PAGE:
It is a bit easier to get your draw ball flight if you have a blade or forged-style golf iron. Some of the game improvement irons do such a great job of correcting our swing flaws that they straighten out the shot you are attempting to hit.
If you feel like you are following all of the right steps but the draw is not the flight you are getting, make sure the irons you have are properly fitted to your golf game.
What Are The Negatives of Hitting A Draw?
The draw is, without a doubt, the preferred ball flight of most golfers. However, there are some problems with a draw that are not always talked about; the biggest of these issues is the increase in distance that you get.
Many times with that shallow path and the out-to-in swing, golfers are able to grab a little bit of clubhead speed, and the backspin rates are not nearly as high. This results in a golf ball that goes a few yards further and then rolls a few more yards once it hits the green.
None of this is a problem as long as you are prepared for it. If you know your golf ball will jump ahead a few yards, simply take half a club less from time to time, and it should work out.
In addition, if the draw is the only shot you know how to hit, it can be hard to attack a pin on the right side of the green. Chances are you will have to take the ball out to the right of the target. If you don’t hit a perfect draw, you can miss the green altogether.
Why Is It So Hard For Some Golfers To Hit A Draw In Golf?
A draw is not an easy shot to hit for many players.
The reason behind this is quite simple. Most golfers have a hard time getting a more shallow club path. The most common path for players is a more upright or steep path, which creates more of a fade or even a slice flight on the golf ball.
If you are looking to hit a draw, you have to understand a bit more about the path and swing plane. One of the things we have found most helpful in this process is to take a video of your golf swing. If you have a clear view or vision of what your swing looks like and why it may not produce a draw, it’s easier to pull off the proper motion.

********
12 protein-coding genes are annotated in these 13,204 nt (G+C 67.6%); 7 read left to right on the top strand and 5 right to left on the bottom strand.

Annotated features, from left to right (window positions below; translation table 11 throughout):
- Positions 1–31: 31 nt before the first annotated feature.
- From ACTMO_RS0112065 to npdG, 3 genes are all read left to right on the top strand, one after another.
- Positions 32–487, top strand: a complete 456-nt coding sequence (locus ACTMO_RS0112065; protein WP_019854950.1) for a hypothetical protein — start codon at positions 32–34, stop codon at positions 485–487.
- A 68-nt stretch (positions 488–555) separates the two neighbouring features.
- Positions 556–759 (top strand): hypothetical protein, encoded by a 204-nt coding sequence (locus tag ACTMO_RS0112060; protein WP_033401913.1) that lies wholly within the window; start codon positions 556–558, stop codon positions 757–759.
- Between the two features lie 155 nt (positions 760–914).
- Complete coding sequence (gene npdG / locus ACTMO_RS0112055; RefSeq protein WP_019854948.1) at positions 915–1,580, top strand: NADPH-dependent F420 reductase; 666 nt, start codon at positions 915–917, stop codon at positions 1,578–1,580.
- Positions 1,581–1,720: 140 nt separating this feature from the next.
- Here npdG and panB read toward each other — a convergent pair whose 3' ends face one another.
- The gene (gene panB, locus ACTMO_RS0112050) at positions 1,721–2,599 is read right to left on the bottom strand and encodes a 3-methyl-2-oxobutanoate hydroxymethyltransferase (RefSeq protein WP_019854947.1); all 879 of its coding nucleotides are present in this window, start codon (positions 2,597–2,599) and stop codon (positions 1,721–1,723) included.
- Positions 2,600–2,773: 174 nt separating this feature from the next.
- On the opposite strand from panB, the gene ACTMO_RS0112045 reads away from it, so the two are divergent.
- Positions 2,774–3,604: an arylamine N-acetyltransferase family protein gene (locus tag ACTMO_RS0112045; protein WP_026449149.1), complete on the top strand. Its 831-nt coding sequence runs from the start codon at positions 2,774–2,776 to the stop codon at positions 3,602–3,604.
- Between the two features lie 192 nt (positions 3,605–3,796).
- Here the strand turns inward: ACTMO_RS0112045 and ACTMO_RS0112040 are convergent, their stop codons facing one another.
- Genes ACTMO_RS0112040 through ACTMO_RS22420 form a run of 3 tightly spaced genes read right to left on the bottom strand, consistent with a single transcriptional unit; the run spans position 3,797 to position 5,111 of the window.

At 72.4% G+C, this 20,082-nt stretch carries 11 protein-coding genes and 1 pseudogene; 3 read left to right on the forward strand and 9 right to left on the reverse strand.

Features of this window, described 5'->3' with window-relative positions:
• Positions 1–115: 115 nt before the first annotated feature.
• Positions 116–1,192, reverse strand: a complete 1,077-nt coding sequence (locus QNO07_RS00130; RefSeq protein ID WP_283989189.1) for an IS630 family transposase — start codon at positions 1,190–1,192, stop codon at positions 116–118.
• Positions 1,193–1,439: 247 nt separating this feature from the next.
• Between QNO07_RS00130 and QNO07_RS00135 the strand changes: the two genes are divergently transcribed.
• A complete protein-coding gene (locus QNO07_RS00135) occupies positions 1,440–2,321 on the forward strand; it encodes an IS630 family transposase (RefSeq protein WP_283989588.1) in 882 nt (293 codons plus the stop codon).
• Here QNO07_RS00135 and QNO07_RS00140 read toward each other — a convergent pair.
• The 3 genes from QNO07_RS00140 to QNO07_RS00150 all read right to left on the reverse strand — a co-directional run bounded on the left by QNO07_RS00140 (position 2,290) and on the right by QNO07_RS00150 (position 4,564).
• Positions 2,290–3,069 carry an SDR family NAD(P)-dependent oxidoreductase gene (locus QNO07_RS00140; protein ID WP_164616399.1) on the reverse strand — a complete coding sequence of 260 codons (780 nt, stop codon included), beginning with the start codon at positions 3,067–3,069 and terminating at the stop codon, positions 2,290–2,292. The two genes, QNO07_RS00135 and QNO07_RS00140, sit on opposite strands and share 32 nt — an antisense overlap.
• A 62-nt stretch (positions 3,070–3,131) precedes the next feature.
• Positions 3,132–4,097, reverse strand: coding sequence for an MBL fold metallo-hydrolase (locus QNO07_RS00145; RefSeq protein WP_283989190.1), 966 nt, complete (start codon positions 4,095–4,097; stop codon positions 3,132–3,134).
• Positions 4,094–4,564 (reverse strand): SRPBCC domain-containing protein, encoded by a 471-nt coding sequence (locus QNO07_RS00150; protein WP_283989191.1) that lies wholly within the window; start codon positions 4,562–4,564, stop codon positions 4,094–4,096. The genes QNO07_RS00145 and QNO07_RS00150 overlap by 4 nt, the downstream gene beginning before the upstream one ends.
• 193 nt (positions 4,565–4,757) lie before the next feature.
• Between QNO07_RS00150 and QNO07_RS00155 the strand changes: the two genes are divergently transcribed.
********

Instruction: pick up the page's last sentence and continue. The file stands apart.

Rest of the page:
Some players just need this mental image, and then they are able to make adjustments to their own golf swing.
Where do you aim for a draw?
When hitting a draw in golf, it is best to aim just slightly right of your target. You have to prepare for the ball to draw back in, and you want to give it room to do that.
If you don’t aim right of the target, you will likely hit the ball further left than you would like. The draw shot can quickly be exaggerated by amateur golfers, so it’s best not to aim too far to the right.
One of the most important considerations is where the ball will end up if it does not draw. If the shot is not going to draw, it should still put you in a position where you can hit a great shot.
How do you hold the club to hit a draw?
A slightly stronger grip can help players hit a draw, but it is best to work with a neutral golf grip whenever possible. The grip is the only connection we have with the golf club, and when you start to make too many changes to the grip, it becomes difficult to feel confident in your swing.
If you had a different grip each time you wanted to hit a fade or a draw, or a straight shot, it might get confusing.
We have always found that the best strategy is to choose a neutral grip and then adjust the setup and swing path to ensure that the ball flight is more of a draw.
Is it better to hit straight or a draw?
Now that you know how to hit a draw and the dangers of overdoing it when you are working on hitting a draw, it’s time to learn more about whether or not this is the right ball flight for you.
The bottom line is that the draw should be a great addition to your golf game.
Think of it as an extra tool you have to use should you come across a situation that needs it. It’s still very important to be able to hit a straight golf shot when the situation calls for it.
At this point, you should feel a bit more confident about your ability to hit a draw. The process does not need to be over-complicated, instead, you can stick with a slight adjustment to your stance and path. For some players, this is as simple as changing your mindset when you stand over the ball.
Head out to the driving range and take a few swings that will intentionally bring about that draw ball flight. Once you trust it on the driving range, it’s time to head to the golf course.